Again: everyone agreed to this plan. Barring a miracle, ECUSA won't follow it. But we should not let ECUSA's probable non-compliance, nor ECUSA's impetuousness, provoke us into rash action. Even though NOT acting rashly will be cost some of us a good deal in the near term. Acting rashly (as the conservatives seem now to be doing) will cost us MUCH more in the long term. It will, in all likelihood, cause the break-up of the Communion. And so the word's third largest Christian community will fall apart because of in-fighting. How will this look to non-Christians? It would be much better for us actually to take the time to see this process (Windsor, DeS, the Covenant) through. It will take a while, and it will cause the North American orthodox a bit of suffering, but in all likelihood it would end with a Communion tested but largely intact (sans ECUSA) -- and it would say to the world's non-Christians that we care for the Truth (and so ECUSA has had to go its own way), but we are nonetheless a Communion inhabiting the the communion-in-love that is the gift of God's life for and to us.

The successful negotiation of this crisis would speak VOLUMES to the world -- to Protestant bodies, to the RC Church and the Orthodox, and (most importantly) to non-Christians. It would be the vindication of a life-together in Christ, bearing witness to the Truth -- and I think the whole world would find THIS kind of Anglican life very compelling. Indeed I think this is our vocation as Anglicans. What causes me deep sadness is that EVERYONE'S actions now belie that vocation -- the liberals, the conservatives, and the indifferent folks. The only people who seem to see it in a public way are Rowan Williams (re-read Challenge and Hope), and Ephraim Radner (re-read his essay from the last six months at the ACI website). Everyone else seems either too hurt or too blind or too self-righteous to keep pursuing this uniquely Anglican vocation. Its a shame. If and when it doesn't pan out, in a definitive way, that's when I'll pack my bags and start a new life elsewhere.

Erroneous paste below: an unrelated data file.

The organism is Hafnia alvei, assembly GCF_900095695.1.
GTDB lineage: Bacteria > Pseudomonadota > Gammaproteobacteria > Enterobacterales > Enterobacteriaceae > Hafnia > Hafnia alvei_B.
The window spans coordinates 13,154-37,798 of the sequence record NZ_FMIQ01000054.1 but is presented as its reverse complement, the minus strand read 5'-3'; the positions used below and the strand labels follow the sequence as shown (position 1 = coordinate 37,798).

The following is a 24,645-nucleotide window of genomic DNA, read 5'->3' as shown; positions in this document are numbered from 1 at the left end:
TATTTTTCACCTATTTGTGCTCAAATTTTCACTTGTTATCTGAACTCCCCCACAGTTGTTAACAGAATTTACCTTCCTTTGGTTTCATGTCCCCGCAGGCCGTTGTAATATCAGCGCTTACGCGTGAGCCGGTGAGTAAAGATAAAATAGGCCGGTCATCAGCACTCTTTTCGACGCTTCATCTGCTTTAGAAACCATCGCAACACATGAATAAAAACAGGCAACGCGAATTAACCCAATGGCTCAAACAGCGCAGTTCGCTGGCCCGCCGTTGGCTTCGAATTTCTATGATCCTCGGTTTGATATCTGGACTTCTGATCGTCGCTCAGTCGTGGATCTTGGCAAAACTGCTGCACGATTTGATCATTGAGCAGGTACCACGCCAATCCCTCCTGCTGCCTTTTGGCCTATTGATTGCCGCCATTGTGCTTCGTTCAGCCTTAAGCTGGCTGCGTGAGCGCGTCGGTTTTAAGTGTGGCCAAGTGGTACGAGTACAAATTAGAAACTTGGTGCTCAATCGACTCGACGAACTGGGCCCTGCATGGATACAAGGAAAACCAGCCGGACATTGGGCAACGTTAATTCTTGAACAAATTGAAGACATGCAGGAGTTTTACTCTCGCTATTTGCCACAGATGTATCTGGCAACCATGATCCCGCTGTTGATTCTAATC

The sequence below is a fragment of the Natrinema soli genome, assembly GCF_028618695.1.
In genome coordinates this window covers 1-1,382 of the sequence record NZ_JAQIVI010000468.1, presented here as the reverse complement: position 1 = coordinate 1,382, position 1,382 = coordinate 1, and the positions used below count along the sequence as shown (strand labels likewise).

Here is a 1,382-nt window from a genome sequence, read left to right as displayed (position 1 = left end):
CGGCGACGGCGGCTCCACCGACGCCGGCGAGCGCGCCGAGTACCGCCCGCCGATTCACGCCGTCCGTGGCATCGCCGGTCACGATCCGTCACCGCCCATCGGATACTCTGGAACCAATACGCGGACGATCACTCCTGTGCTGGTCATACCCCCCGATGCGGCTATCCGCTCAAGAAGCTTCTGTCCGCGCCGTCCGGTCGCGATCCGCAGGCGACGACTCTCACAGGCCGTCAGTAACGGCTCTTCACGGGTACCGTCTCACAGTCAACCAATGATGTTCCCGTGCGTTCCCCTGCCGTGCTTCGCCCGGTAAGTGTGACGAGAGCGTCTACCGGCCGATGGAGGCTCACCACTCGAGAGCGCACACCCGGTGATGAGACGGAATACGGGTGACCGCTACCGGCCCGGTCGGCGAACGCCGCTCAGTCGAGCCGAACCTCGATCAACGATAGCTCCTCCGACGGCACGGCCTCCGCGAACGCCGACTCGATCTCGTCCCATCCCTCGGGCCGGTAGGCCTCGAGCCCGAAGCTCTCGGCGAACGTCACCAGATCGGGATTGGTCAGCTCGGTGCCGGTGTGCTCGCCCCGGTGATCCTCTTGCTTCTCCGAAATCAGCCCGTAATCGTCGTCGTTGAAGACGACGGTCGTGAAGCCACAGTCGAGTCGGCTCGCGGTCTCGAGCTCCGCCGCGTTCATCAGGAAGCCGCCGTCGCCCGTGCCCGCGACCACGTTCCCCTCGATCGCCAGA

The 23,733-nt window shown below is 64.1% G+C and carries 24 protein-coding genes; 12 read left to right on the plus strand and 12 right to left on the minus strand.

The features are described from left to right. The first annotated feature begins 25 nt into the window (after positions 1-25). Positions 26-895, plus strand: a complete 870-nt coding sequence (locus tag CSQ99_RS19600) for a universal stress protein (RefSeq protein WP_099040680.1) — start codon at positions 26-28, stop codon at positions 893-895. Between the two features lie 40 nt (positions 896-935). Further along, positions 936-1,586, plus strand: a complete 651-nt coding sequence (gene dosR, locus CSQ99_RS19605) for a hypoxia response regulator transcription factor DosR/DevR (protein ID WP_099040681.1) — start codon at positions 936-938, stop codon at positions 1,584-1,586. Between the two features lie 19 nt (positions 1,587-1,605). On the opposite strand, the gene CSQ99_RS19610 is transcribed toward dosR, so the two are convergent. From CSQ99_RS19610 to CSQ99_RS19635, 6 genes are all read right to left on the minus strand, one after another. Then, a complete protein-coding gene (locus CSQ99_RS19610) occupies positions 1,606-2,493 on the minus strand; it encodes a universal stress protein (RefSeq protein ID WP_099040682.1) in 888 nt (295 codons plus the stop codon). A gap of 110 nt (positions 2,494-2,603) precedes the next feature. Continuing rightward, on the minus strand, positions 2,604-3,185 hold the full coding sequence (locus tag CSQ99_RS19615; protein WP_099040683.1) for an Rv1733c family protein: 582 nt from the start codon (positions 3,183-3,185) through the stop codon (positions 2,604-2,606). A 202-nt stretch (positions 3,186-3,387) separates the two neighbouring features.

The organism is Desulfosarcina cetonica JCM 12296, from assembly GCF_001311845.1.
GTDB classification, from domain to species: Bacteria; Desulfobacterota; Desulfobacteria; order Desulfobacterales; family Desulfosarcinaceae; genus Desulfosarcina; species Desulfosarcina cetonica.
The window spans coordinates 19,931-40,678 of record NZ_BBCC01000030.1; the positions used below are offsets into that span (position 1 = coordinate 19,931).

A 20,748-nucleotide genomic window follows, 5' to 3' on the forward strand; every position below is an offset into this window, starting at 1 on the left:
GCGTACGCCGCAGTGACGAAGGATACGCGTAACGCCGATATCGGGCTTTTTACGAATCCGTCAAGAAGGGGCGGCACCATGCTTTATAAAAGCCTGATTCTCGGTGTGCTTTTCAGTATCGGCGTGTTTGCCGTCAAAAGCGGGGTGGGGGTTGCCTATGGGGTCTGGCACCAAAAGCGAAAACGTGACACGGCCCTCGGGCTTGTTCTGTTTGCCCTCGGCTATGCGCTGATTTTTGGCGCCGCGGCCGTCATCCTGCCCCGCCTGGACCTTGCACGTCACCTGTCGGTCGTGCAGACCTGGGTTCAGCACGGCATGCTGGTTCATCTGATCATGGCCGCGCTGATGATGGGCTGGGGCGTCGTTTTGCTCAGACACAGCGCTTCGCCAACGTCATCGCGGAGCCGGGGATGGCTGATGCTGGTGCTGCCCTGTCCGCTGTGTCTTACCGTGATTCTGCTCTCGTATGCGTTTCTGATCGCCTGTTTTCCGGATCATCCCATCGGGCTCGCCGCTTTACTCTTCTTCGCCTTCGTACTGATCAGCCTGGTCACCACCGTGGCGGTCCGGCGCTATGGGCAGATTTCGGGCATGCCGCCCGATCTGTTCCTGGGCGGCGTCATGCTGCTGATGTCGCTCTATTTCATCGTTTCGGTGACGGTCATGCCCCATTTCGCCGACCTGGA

Dave said...

Father Brown hits the proverbial nail on the proverbial head, with great proverbial accuracy:

Why can't we just [be] obedient to the authority of our bishops and metropolitans in council? a biblical, catholic, patristic doctrine. The only answer I can imagine is that we just don't trust the Holy Spirit to work through the Episcopacy, so we have to look to unchanging formularies, which of course is a recipe for the ossification of doctrine and devotion.

And so we have it. The evangelical anxiety with regards to the ABC and the primates meeting (the DES statement) is a function of this basic mistrust in an incarnate authority, and a belief that orthodoxy can be reduced to propositions, which are clear and distinct and comforting. But who comes up with these propositions? And who interprets the propositions when even their language has been re-appropriated and twisted? And who adjudicates between provinces and bodies that have adhered to the propositions and who have not? You still must have an incarnate authority to answer these questions and enforce these political realities. Propositions and specific doctrinal clarity are absolutely necessary, but even more so is the divinely ordained authority to do something with the propositions.